ADULT STEM CELLS OF AQUATIC INVERTEBRATES: A NEW, PROMISING FIELD OF RESEARCH
Pubblicato il: 11.10.2021 13:38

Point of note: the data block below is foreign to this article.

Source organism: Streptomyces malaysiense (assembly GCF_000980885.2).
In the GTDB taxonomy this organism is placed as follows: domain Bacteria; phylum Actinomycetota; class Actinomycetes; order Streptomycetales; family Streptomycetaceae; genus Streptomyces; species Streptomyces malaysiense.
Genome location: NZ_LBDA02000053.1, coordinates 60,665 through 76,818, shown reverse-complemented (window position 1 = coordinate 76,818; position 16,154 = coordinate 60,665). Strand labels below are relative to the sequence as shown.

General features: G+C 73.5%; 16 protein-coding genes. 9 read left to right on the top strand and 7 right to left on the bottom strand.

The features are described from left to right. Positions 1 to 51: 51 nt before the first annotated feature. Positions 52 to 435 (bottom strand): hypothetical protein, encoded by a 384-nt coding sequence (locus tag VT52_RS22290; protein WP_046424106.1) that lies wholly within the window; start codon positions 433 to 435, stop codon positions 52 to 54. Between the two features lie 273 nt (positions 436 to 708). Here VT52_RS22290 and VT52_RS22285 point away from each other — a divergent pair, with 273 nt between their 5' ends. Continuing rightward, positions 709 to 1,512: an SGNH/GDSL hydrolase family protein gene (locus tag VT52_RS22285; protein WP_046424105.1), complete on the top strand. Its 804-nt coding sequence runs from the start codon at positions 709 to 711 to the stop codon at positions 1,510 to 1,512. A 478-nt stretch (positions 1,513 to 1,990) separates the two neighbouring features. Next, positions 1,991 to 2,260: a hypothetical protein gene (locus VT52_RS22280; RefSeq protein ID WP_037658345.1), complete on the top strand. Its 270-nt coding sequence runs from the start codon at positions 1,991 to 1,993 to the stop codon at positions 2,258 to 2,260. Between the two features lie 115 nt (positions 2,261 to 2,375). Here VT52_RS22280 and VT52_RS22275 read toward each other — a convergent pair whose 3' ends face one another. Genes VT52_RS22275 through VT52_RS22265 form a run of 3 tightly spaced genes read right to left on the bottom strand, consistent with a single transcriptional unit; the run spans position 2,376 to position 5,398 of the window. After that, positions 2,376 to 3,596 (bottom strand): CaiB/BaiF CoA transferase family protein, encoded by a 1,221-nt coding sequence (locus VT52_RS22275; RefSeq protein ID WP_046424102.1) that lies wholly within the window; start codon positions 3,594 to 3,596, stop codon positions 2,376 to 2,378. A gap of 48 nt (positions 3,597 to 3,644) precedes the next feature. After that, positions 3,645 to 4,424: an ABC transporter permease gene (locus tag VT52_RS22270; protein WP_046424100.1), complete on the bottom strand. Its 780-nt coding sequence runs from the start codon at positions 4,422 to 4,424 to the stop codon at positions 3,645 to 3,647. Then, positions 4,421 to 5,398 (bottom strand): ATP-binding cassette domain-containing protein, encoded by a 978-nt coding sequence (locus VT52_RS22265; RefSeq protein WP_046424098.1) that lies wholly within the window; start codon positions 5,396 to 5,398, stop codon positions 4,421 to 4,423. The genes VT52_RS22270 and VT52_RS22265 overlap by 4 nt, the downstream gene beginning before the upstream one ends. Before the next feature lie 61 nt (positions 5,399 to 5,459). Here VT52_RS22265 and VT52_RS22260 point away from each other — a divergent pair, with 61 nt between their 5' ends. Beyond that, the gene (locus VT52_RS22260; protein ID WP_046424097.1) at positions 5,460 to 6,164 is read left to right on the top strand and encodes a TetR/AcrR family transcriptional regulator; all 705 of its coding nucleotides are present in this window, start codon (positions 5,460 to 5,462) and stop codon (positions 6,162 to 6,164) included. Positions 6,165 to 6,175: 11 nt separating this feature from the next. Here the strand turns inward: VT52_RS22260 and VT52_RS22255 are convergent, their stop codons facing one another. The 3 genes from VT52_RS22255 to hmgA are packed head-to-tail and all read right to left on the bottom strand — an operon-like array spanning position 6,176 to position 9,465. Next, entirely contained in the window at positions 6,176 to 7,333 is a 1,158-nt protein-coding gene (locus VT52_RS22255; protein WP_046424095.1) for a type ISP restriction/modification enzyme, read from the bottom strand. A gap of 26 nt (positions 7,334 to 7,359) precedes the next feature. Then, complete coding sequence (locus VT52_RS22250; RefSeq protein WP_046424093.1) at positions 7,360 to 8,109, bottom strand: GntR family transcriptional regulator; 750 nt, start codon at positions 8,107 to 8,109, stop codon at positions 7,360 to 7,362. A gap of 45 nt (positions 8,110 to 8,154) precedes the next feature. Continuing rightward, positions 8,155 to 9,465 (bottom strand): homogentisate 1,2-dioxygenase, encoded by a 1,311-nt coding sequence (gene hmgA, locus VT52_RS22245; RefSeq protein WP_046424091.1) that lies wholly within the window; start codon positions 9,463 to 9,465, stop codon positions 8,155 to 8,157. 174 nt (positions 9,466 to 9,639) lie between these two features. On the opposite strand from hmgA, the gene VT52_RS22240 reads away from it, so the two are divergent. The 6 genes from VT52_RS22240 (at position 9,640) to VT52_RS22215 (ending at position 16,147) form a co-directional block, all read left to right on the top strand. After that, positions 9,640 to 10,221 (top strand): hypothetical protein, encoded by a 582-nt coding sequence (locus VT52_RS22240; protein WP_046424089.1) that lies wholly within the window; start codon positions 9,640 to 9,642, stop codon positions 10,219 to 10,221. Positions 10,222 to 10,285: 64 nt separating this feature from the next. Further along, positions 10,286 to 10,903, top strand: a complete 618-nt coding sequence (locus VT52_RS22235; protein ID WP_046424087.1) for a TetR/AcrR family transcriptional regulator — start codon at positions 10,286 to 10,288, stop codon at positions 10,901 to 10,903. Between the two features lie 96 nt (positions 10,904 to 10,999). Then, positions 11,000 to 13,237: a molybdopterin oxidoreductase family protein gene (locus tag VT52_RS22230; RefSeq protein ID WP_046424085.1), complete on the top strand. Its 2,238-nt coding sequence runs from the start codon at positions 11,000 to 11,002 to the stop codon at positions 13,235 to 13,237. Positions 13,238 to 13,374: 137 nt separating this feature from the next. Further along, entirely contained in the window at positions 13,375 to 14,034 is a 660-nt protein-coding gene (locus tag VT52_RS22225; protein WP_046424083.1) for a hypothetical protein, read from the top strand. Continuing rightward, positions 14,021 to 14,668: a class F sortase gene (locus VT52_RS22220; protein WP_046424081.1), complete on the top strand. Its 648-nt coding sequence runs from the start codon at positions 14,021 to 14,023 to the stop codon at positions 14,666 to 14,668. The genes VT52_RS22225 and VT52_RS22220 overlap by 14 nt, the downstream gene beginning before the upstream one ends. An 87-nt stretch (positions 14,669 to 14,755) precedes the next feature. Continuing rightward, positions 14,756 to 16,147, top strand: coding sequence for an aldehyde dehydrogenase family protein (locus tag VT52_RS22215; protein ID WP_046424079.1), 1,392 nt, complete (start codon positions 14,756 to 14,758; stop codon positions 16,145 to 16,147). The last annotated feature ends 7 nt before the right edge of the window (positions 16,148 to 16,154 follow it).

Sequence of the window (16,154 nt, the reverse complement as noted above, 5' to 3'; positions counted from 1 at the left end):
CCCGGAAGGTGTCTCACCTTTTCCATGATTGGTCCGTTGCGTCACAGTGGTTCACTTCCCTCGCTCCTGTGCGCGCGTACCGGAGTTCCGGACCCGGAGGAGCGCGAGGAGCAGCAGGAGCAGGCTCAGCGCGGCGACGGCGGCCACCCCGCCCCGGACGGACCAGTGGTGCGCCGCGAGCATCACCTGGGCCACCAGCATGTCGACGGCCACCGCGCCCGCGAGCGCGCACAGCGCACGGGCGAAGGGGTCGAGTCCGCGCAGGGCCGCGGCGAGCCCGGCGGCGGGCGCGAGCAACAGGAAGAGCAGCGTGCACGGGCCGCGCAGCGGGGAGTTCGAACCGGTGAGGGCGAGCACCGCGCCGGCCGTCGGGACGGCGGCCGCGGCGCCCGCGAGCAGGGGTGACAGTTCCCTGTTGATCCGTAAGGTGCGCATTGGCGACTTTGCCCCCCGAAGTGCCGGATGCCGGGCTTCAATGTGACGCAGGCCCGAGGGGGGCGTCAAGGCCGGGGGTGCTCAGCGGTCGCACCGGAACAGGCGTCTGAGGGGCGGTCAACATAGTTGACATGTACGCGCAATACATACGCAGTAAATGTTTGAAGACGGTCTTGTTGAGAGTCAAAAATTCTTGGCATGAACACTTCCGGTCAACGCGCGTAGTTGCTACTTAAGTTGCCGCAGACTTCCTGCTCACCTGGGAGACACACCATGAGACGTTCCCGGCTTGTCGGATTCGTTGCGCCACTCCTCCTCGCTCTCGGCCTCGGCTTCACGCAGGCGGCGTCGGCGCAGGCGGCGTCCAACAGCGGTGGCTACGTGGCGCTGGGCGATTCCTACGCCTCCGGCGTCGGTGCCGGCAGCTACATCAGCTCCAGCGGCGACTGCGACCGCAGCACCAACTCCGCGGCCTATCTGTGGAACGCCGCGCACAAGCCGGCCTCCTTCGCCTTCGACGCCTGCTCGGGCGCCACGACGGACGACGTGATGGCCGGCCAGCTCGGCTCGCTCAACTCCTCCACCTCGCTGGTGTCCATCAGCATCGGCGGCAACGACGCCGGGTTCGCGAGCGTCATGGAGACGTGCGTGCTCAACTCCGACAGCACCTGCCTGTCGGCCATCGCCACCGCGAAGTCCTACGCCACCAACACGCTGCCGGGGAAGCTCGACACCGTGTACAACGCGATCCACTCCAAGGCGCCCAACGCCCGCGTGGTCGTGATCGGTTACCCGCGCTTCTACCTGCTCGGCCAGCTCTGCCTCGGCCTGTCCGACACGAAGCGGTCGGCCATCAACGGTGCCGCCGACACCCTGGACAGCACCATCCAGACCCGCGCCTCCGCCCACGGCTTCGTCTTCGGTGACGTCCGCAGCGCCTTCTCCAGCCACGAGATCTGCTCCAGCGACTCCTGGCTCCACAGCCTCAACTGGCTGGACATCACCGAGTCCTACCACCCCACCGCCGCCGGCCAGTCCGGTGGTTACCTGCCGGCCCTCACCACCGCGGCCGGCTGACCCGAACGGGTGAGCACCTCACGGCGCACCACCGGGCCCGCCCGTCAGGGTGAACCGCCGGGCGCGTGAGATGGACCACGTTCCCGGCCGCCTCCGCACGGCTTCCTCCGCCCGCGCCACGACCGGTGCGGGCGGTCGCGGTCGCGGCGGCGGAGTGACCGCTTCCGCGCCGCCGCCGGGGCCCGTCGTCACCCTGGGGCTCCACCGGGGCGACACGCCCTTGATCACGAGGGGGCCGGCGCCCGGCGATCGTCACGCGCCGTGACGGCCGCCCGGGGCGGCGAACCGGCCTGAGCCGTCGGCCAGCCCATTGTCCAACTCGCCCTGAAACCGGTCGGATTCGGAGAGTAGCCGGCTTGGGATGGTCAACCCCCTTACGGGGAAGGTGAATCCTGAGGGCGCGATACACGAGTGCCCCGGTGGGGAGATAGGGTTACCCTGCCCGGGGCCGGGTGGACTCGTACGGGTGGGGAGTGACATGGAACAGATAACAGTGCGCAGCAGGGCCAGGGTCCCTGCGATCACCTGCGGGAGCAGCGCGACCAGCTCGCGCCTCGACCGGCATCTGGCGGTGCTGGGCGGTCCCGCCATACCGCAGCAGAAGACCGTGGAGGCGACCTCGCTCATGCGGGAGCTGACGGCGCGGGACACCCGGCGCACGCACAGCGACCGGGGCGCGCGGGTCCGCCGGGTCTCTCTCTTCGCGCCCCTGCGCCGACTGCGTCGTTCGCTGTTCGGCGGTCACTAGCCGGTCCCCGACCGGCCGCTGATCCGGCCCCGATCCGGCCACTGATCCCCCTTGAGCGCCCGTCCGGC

The COST Action 16203 MARISTEM, Stem cells of marine/aquatic invertebrates: from basic research to innovative applications, chaired by prof. Loriano Ballarin, is approaching its end. In four years, the network has compared the behavior of adult stem cells (ASCs) in various aquatic phyla. Indeed, while marine/aquatic invertebrates present the widest biological radiation of multicellular eukaryotes, a careful examination of the metazoan phylogenetic tree reveals that ASCs have been studied in only a limited number of phyla of non-bilaterian and spiralian invertebrates including sponges, cnidarians, platyhelminths, tunicates and echinoderms and few research data are available on their adult stem cells (ASCs). A newly published concept paper in Biological Reviews (doi: 10.1111/brv.1280) by MARISTEM network participants try to fill this gap with a detailed study of the properties of the ASCs of above aquatic invertebrates, as compared to the vertebrate ASCs. The paper evidences how aquatic invertebrate ASCs reveal dramatic disparities from the classical vertebrates ASCs. In vertebrates, ASCs are defined as lineage-restricted cells, limited to tissue or organ-specific activities, that are capable of regulating homeostasis, repair and regeneration of tissues and organs. As far as aquatic invertebrate ASCs are concerned, many of them are pluripotent and even totipotent (they do not follow the germline sequestering model of the vertebrates), exhibit morphologies of highly differentiating cells, may generate the entire repertoire of cell types in adult animals, never reside in stem cell niches and may represent up to 40% of all animal cells. As a conclusion, the authors propose an alternative stemness metaphor to the classical Waddington landscape, termed the ‘wobbling Penrose’ landscape. In this metaphor, totipotent ASCs adopt ascending/descending courses of an ‘Escherian stairwell’, in a lifelong totipotency pathway and may also travel along lower stemness echelons to reach fully differentiated states. However, from any starting state, cells can change their stemness status, underscoring their dynamic cellular potencies. Thus, vertebrate ASCs may reflect just one metazoan ASC archetype.